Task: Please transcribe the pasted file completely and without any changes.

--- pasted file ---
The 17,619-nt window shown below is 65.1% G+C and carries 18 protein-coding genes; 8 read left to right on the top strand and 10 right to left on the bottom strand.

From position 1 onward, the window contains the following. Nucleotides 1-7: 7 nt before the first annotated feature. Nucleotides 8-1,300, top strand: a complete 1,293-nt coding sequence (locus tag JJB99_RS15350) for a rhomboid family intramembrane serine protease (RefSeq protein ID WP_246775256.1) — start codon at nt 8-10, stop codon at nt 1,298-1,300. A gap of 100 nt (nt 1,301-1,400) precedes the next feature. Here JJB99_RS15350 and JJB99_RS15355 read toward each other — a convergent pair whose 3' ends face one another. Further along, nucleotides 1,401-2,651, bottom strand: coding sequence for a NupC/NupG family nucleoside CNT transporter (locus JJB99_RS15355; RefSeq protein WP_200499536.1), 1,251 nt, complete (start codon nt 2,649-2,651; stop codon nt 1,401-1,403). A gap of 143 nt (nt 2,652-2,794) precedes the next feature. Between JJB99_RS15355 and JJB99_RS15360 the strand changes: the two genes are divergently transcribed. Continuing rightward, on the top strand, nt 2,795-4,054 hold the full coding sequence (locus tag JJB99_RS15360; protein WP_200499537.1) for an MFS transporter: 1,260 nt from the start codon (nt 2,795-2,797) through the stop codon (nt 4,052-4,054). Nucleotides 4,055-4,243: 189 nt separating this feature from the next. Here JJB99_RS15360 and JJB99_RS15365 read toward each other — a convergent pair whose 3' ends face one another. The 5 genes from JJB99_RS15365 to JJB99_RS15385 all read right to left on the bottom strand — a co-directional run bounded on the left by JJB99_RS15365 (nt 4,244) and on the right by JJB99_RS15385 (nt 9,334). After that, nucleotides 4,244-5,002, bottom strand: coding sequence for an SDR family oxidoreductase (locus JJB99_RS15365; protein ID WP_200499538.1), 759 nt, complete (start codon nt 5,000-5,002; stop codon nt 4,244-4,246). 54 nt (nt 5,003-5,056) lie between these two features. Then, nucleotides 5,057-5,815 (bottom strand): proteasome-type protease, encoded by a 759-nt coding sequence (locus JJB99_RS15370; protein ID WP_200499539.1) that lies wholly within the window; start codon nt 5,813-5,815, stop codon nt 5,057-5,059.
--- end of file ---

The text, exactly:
The 17,619-nt window shown below is 65.1% G+C and carries 18 protein-coding genes; 8 read left to right on the top strand and 10 right to left on the bottom strand.

From position 1 onward, the window contains the following. Nucleotides 1-7: 7 nt before the first annotated feature. Nucleotides 8-1,300, top strand: a complete 1,293-nt coding sequence (locus tag JJB99_RS15350) for a rhomboid family intramembrane serine protease (RefSeq protein ID WP_246775256.1) — start codon at nt 8-10, stop codon at nt 1,298-1,300. A gap of 100 nt (nt 1,301-1,400) precedes the next feature. Here JJB99_RS15350 and JJB99_RS15355 read toward each other — a convergent pair whose 3' ends face one another. Further along, nucleotides 1,401-2,651, bottom strand: coding sequence for a NupC/NupG family nucleoside CNT transporter (locus JJB99_RS15355; RefSeq protein WP_200499536.1), 1,251 nt, complete (start codon nt 2,649-2,651; stop codon nt 1,401-1,403). A gap of 143 nt (nt 2,652-2,794) precedes the next feature. Between JJB99_RS15355 and JJB99_RS15360 the strand changes: the two genes are divergently transcribed. Continuing rightward, on the top strand, nt 2,795-4,054 hold the full coding sequence (locus tag JJB99_RS15360; protein WP_200499537.1) for an MFS transporter: 1,260 nt from the start codon (nt 2,795-2,797) through the stop codon (nt 4,052-4,054). Nucleotides 4,055-4,243: 189 nt separating this feature from the next. Here JJB99_RS15360 and JJB99_RS15365 read toward each other — a convergent pair whose 3' ends face one another. The 5 genes from JJB99_RS15365 to JJB99_RS15385 all read right to left on the bottom strand — a co-directional run bounded on the left by JJB99_RS15365 (nt 4,244) and on the right by JJB99_RS15385 (nt 9,334). After that, nucleotides 4,244-5,002, bottom strand: coding sequence for an SDR family oxidoreductase (locus JJB99_RS15365; protein ID WP_200499538.1), 759 nt, complete (start codon nt 5,000-5,002; stop codon nt 4,244-4,246). 54 nt (nt 5,003-5,056) lie between these two features. Then, nucleotides 5,057-5,815 (bottom strand): proteasome-type protease, encoded by a 759-nt coding sequence (locus JJB99_RS15370; protein ID WP_200499539.1) that lies wholly within the window; start codon nt 5,813-5,815, stop codon nt 5,057-5,059.